Dollar eases to lower end of 123 yen in morning.
The U.S. dollar eased to the lower end of 123 yen in Tokyo on Friday morning following record-high figures for the U.S. trade deficit and the U.S. current account deficit.
At midday, the dollar traded at 123.34-36 yen, compared with Thursday's 5 p.m. quotes of 123.45-55 yen in New York and 123.80-82 yen in Tokyo.
The U.S. currency moved between 123.25 yen and 124.00 yen during the morning.
The dollar was weighed down by the figures released Thursday, which showed the U.S. trade deficit in April hit a record high of $35.9 billion, while the U.S. current account deficit in the first quarter jumped to the highest-ever $112.5 billion.
The dollar's temporary rise in the early morning to 124.00 yen led to some rumors of a Bank of Japan (BOJ) intervention, dealers said.
''Apparently there was no such intervention. It was a result of strong buying by some players,'' Keizo Tanaka, foreign exchange manager at Asahi Bank, said.
Dealers said they were wary of a BOJ intervention since the dollar has lowered to the 123 yen territory, which is where the central bank last stepped in to buy the dollar.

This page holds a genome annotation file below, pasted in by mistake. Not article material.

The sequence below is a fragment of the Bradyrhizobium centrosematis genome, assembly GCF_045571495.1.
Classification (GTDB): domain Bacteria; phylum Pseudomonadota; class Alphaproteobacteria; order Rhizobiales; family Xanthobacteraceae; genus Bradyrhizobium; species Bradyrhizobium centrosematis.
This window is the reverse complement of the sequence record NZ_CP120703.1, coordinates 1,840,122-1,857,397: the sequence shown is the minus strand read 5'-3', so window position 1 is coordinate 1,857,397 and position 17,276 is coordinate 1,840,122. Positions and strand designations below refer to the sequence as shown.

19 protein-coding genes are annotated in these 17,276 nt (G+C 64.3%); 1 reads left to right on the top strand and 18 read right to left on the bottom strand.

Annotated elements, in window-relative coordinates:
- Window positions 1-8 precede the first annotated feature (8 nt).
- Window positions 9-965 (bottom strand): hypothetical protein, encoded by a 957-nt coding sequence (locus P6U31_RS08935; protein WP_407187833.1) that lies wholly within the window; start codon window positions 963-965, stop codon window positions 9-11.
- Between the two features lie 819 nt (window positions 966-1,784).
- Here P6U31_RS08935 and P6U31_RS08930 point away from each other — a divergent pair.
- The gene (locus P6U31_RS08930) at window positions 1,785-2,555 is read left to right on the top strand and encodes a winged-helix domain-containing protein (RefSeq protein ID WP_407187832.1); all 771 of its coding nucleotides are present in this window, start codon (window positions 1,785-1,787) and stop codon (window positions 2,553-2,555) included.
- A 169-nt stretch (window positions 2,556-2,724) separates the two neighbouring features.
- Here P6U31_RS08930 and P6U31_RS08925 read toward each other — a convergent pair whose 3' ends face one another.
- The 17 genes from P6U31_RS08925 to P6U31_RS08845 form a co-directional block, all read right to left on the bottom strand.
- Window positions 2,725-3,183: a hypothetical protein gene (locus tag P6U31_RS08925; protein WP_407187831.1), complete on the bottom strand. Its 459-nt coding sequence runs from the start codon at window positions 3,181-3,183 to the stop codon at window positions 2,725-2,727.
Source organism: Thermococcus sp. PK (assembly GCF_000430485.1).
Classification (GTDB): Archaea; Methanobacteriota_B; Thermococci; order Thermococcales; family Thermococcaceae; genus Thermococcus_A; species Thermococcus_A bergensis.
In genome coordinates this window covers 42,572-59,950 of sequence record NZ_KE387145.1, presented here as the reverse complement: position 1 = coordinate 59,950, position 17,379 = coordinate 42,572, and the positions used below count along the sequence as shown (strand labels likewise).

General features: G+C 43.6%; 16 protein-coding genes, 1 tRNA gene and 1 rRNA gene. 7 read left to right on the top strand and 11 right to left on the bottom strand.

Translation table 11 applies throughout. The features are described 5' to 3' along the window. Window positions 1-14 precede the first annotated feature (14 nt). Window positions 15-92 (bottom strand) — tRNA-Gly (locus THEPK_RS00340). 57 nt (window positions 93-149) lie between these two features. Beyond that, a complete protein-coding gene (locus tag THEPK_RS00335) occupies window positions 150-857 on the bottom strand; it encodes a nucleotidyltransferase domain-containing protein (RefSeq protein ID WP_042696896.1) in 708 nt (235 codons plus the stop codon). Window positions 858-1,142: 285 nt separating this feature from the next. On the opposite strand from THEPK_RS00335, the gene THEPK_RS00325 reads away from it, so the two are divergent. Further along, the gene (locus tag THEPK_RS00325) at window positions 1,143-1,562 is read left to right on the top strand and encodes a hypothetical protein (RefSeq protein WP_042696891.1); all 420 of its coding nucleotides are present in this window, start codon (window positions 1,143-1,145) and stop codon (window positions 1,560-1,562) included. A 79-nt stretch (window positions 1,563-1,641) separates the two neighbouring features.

A dealer at another Japanese commercial bank said it was difficult to move following comments by Vice Finance Minister for International Affairs Haruhiko Kuroda, who reportedly said that he welcomed a strong euro but saw no reason for the yen to rise.
Despite the caution, however, some dollar-selling appeared following comments by Finance Minister Masajuro Shiokawa, who said it was not possible for Japan alone to control foreign exchange movements, dealers said.
''Those comments had some effect in pushing down the dollar,'' Tanaka said. ''We know that Japan will be unable to conduct joint interventions with other countries,'' he said.
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|Publication:||Japan Weekly Monitor|
|Date:||Jun 24, 2002|
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